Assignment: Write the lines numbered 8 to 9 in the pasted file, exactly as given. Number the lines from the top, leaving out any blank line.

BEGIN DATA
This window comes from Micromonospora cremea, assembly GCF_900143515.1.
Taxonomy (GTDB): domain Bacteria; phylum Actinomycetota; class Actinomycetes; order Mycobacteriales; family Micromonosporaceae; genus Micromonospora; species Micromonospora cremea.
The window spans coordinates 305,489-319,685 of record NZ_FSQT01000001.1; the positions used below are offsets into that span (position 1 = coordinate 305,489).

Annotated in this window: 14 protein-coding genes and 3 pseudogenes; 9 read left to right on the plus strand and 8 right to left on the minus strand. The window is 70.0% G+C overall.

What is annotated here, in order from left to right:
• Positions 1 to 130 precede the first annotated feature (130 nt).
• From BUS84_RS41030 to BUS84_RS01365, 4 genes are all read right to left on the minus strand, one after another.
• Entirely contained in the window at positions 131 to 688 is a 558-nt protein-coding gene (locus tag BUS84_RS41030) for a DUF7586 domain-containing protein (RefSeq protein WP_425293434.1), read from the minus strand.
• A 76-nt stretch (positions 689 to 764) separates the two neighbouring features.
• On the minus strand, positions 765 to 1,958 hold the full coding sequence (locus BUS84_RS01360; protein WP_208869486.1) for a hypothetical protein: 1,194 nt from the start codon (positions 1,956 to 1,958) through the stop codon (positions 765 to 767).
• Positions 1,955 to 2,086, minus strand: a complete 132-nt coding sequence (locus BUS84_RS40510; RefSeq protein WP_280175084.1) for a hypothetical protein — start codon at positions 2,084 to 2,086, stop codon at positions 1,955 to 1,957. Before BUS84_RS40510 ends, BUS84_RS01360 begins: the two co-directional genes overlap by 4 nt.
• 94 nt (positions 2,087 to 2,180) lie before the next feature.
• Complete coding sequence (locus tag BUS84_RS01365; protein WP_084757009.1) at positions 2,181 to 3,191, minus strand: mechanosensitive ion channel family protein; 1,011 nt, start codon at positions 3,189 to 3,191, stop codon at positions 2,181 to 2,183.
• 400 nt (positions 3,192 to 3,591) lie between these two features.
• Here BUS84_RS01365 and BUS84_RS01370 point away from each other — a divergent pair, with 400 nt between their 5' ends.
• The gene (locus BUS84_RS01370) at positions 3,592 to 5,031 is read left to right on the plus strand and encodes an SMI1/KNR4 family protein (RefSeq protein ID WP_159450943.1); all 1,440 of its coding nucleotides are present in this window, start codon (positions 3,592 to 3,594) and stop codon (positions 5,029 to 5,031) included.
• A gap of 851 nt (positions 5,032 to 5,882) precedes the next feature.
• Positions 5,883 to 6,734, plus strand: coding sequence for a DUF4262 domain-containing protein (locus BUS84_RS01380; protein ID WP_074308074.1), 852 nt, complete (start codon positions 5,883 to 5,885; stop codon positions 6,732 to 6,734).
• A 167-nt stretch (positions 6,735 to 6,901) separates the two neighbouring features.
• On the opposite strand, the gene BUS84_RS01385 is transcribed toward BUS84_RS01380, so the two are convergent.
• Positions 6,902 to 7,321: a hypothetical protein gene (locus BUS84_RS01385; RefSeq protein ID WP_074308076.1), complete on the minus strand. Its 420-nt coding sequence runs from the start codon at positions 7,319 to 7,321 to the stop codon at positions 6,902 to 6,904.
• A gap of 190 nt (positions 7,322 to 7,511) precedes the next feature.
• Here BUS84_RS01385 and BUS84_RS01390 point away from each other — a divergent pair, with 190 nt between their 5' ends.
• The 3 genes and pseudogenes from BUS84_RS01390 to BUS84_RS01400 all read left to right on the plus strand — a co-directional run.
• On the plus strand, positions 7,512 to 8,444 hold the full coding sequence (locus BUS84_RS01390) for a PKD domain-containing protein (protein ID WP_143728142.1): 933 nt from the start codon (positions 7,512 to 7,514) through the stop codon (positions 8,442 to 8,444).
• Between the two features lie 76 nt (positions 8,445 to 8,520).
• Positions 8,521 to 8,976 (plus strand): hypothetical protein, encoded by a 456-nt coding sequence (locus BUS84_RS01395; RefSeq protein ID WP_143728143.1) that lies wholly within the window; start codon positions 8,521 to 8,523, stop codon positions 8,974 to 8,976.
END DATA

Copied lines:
• Entirely contained in the window at positions 131 to 688 is a 558-nt protein-coding gene (locus tag BUS84_RS41030) for a DUF7586 domain-containing protein (RefSeq protein WP_425293434.1), read from the minus strand.
• A 76-nt stretch (positions 689 to 764) separates the two neighbouring features.